Between 2018 and 2020, cesarean delivery rates were the highest for black infants, at 35.9 percent, with Hispanic infants reaching 31.5 percent.
New research surfaced, offering more insights into the potentially dangerous racial disparities in c-section deliveries. Consider this, in 1st time live births, healthy Hispanic and African American women were 26 and 21 percent higher to deliver by c-section than white women. That is despite the women being low-risk. Unfortunately, the increased number of c-sections seemed to heighten the risk of morbidity.
The 20 percent increase in the odds of cesarean deliveries among healthy, nulliparous, and low-risk women at term (with limited obstetric or medical explanation) is an increasing concern. Especially considering that c-sections are one of the most common surgical procedures in the United States.
A study published in the January 2020s issue of Obstetrics & Gynecology provides an understanding of the racial gap in c-sections, which are often riskier than vaginal births. Various studies show that black and brown women have cesarean deliveries more often than non-Hispanic white women. A number of studies show that Latina/Hispanic women also experience c-sections more than white women. While there is no hard data explaining why more black and Hispanic women have c-sections, there are theories.
One theory is that Hispanic and black women have more comorbidities (a simultaneous presence of 2 or more diseases or medical conditions), which leads to higher chances of c-sections. This theory was tested in a randomized trial studying the induction of labor.
The study focused on more than 5,000 women; 46.6 percent were white women, 24.3 percent were black women, and 30 percent were Hispanic women. Significant differences in the groups included:
- Maternal Age: 21 - Black 22 - Hispanic 26 - White
- Private Insurance: 75% White - 17% Black and Hispanic
- Employment: 71% White - 37% Black - 31% Hispanic
1,158 of the women underwent c-section deliveries. The numbers verify that Black and Hispanic women have higher chances of delivering their babies by c-section.
The University of California Press posted a detailed piece on behalf of the Society for the Study of Social Problems. The report discussed the truths behind unequal motherhood and the socioeconomic and racial-ethnic disparities or differences in c-sections in the U.S.
Public health research shows that low-income and racial-ethnic women are more likely to deal with pregnancy-related risks that lead to medically required c-section delivery. It is known that low-income and racial-ethnic minorities have the least access to healthcare and, more often than not, get inadequate care. There is a clear association between lower socioeconomic status (SES), poor health, and higher mortality rates.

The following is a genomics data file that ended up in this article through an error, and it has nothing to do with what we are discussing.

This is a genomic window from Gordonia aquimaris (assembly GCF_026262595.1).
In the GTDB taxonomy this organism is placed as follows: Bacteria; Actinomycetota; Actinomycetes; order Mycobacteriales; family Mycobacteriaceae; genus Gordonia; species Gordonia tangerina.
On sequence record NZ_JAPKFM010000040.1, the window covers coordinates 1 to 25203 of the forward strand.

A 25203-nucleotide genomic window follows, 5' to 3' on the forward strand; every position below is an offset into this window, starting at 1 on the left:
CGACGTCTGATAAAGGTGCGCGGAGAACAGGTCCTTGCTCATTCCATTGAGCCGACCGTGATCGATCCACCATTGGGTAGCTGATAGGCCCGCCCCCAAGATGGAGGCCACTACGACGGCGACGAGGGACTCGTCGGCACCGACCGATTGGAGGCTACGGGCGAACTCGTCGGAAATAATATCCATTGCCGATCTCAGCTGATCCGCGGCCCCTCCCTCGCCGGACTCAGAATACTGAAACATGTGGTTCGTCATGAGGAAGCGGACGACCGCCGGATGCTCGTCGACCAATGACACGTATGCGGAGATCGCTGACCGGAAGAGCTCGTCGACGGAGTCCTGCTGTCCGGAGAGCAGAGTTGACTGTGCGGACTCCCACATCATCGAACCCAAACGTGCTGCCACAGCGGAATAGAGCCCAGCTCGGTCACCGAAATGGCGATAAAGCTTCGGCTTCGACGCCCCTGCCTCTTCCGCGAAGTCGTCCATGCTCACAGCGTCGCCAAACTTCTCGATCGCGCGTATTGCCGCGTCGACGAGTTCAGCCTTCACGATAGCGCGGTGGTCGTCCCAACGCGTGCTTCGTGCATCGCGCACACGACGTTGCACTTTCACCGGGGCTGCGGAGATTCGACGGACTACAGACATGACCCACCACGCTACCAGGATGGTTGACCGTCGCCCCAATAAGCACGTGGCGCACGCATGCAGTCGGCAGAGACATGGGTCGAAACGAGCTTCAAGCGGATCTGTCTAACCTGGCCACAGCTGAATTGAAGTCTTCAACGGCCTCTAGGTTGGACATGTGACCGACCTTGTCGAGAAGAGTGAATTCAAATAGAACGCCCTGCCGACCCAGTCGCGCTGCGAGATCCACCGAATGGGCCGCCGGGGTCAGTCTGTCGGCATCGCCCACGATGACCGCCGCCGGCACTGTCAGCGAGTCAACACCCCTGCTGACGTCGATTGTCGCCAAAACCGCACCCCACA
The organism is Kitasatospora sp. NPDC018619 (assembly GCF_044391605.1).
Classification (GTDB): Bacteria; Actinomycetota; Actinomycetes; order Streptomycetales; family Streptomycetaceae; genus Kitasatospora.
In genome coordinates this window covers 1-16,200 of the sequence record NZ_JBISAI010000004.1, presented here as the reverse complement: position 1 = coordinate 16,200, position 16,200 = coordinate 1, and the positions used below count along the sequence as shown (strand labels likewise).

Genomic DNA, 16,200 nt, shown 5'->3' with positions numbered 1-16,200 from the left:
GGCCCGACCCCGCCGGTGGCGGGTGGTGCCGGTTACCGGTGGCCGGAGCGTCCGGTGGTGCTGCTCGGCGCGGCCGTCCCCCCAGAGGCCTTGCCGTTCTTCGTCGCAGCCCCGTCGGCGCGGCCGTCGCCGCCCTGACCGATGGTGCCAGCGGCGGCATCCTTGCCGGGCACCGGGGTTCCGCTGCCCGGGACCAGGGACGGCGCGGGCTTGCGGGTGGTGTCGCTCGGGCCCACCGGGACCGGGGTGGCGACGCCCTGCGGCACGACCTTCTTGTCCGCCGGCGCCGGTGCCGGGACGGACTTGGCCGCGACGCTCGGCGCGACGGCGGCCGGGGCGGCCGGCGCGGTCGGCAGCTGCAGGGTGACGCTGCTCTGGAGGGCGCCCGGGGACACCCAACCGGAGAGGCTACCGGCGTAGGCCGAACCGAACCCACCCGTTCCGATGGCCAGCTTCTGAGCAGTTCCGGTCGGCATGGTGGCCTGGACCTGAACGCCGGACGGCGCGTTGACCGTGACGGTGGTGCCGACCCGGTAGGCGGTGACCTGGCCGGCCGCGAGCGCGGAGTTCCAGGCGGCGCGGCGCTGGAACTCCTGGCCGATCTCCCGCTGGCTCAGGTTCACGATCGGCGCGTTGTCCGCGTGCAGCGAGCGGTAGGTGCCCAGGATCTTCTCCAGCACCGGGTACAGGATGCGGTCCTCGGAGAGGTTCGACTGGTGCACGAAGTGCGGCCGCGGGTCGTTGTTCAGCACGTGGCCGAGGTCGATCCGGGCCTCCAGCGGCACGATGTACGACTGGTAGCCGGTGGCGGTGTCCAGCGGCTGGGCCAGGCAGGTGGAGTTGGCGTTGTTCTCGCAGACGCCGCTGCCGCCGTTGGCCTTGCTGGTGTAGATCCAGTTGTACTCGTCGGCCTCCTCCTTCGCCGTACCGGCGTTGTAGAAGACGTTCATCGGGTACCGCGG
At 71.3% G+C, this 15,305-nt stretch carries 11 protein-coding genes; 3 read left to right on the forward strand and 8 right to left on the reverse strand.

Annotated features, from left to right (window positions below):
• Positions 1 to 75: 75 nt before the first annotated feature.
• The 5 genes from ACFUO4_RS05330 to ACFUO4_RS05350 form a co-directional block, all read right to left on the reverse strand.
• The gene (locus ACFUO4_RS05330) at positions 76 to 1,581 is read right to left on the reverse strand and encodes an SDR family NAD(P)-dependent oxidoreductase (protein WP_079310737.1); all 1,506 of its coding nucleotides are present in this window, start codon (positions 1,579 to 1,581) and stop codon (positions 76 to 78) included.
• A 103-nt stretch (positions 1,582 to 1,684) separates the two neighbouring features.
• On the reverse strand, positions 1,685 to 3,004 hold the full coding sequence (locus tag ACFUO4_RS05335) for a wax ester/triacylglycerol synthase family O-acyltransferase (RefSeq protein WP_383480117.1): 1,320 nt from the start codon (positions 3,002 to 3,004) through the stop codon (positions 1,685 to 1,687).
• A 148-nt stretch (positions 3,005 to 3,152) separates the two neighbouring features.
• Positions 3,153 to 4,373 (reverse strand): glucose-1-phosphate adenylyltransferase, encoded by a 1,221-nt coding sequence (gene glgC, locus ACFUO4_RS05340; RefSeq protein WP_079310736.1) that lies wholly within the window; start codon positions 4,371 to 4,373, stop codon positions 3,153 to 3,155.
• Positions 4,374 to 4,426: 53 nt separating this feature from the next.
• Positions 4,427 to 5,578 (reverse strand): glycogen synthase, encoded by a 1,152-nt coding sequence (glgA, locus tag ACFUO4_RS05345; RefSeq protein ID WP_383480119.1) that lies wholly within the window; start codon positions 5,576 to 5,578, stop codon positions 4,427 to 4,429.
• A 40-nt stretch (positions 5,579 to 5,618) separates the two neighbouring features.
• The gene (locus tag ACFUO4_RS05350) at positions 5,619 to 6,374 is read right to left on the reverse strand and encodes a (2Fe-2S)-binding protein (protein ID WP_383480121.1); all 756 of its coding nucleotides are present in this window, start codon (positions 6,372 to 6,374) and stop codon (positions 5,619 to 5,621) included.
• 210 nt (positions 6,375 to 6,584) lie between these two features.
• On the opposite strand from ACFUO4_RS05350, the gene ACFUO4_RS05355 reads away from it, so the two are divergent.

Income is a strong predictor of whether someone has access to health care. Of course, people of every race and ethnicity can have low incomes. The SES makes up most of the monitored racial disparities in health; racial and ethnic minorities are not proportionately represented among the poor. This presents a significant disadvantage in comparison to non-Hispanic white people.
Existing research shows the profound effect of race-ethnicity on health. People’s race is a marker of exposure to racism. Science Direct shared AJOG global reports with similar results and findings as many others.
The report revealed that all ethnic or racial minority groups had higher rates of c-sections than non-Hispanic white women. Similar ethnic or racial differences in c-section rates were discovered among ALL education levels. However, higher levels of education were generally associated with lower chances of having a c-section delivery, especially in women with advanced degrees, compared to those that didn’t graduate from high school.
While maternal education is associated with protective effects in non-Hispanic Asian and non-Hispanic white women, respectively, for women with an advanced degree. A smaller protective effect was recognized in non-Hispanic Black women, with Hispanic women getting no protective effect whatsoever.
Various studies and reports make it clear that there’s a significant ethnic/racial disparity in the generality of low-risk nulliparous, singleton, term, and vertex c-section deliveries in the US. While the researcher’s findings suggest that a higher maternal education level can be associated with lower chances of c-section births, the protective effect varies among ethnic and racial groups. More research is required to find the underlying causes for the disparity, but it seems reasonably clear.